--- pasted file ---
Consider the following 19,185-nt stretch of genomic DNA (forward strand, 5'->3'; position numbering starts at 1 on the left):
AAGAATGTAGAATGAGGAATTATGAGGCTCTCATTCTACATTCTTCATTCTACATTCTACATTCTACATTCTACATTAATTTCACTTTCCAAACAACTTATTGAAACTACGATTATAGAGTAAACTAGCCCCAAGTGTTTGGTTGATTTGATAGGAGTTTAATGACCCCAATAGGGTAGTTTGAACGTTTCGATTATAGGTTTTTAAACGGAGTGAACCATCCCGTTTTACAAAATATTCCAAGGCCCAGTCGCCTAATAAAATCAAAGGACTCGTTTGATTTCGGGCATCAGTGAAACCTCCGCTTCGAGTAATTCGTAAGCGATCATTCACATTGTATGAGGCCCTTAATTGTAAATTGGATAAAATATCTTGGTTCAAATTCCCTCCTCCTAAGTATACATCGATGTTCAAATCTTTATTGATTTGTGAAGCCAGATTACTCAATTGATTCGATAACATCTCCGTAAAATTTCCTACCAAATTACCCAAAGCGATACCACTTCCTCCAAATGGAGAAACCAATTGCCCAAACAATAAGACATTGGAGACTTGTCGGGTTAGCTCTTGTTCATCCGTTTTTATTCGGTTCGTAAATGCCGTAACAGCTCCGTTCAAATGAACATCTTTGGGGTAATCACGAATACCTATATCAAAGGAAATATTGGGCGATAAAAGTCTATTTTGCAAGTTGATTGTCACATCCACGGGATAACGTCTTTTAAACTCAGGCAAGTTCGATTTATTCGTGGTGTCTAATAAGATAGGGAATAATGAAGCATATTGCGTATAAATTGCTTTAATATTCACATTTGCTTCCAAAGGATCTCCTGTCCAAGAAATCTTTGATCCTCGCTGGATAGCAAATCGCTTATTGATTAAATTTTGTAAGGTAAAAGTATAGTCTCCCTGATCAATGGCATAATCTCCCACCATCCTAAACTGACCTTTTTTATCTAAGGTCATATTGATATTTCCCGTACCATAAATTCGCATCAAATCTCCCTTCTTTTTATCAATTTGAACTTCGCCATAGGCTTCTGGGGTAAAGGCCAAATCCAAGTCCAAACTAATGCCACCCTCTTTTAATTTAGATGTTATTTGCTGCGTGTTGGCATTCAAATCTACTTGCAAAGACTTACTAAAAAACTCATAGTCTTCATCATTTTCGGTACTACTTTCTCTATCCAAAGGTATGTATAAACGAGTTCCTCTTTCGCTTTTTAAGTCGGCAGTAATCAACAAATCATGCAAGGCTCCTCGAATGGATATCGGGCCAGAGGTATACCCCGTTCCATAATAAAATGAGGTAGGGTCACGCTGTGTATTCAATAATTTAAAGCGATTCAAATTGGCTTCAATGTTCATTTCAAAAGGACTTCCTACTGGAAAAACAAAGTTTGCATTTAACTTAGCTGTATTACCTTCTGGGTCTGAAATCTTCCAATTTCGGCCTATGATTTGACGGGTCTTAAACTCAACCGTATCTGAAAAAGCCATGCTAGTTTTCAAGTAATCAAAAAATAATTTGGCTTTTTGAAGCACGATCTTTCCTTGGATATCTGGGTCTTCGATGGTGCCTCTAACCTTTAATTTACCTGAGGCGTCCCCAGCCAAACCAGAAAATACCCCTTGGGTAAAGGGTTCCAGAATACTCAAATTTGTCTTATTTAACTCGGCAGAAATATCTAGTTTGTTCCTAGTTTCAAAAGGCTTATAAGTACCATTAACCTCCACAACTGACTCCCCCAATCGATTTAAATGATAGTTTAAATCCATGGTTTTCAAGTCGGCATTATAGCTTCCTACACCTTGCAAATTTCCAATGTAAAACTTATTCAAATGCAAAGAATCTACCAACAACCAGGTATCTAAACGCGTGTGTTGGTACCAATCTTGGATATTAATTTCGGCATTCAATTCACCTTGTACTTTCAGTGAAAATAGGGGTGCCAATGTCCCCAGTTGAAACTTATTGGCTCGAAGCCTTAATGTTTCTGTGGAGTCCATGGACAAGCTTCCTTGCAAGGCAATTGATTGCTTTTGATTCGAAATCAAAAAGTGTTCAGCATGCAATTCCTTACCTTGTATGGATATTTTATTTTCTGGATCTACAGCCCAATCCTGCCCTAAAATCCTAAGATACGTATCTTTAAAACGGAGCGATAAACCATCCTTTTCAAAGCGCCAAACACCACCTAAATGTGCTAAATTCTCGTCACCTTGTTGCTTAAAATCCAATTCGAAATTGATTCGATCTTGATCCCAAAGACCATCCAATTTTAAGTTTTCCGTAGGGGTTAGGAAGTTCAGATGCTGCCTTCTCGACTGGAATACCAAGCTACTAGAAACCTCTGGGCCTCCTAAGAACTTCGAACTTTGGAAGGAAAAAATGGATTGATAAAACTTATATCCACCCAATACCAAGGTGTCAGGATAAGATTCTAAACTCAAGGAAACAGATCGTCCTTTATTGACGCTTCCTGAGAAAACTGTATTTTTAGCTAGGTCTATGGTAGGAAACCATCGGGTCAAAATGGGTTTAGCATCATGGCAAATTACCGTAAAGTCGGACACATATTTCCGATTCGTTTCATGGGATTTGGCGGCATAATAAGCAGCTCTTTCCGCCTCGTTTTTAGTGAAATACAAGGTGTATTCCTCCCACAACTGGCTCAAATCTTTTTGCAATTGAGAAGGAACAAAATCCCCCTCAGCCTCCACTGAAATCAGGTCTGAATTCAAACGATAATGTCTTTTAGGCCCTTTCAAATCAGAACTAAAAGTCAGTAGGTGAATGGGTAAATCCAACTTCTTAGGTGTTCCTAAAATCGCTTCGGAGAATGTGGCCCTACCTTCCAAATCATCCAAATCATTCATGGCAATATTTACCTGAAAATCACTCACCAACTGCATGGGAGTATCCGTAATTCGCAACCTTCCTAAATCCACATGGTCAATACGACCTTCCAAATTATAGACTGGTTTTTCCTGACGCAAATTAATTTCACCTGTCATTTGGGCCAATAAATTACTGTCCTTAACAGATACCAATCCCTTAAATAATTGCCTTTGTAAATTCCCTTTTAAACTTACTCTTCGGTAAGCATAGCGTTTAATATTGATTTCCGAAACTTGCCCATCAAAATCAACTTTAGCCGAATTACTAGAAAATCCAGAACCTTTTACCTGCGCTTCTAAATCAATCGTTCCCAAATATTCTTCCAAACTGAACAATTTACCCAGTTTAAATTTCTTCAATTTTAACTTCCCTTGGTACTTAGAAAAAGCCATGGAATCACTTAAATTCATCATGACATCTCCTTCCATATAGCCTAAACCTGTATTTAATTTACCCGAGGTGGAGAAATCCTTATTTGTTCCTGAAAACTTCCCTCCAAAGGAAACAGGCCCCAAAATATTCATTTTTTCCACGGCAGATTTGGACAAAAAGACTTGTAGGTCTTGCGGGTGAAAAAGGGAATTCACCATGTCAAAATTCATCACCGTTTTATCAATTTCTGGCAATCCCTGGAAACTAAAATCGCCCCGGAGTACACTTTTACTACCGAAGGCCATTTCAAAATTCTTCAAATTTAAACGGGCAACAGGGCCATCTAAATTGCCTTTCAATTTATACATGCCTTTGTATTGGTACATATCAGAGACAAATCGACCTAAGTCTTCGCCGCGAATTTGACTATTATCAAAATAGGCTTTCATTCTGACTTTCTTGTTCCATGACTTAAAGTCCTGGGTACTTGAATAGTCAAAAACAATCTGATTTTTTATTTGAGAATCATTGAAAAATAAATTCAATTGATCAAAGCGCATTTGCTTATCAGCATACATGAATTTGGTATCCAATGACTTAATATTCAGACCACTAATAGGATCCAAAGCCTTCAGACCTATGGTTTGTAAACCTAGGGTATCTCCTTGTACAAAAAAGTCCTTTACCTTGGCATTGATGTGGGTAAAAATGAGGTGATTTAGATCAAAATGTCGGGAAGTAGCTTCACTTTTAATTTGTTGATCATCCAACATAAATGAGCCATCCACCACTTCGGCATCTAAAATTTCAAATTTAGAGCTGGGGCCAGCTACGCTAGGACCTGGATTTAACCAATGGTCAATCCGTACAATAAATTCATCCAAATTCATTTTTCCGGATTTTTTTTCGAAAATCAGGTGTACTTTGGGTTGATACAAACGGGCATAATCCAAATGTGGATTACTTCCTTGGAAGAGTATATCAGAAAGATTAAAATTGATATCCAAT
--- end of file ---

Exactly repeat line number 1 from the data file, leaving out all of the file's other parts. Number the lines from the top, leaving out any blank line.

Consider the following 19,185-nt stretch of genomic DNA (forward strand, 5'->3'; position numbering starts at 1 on the left):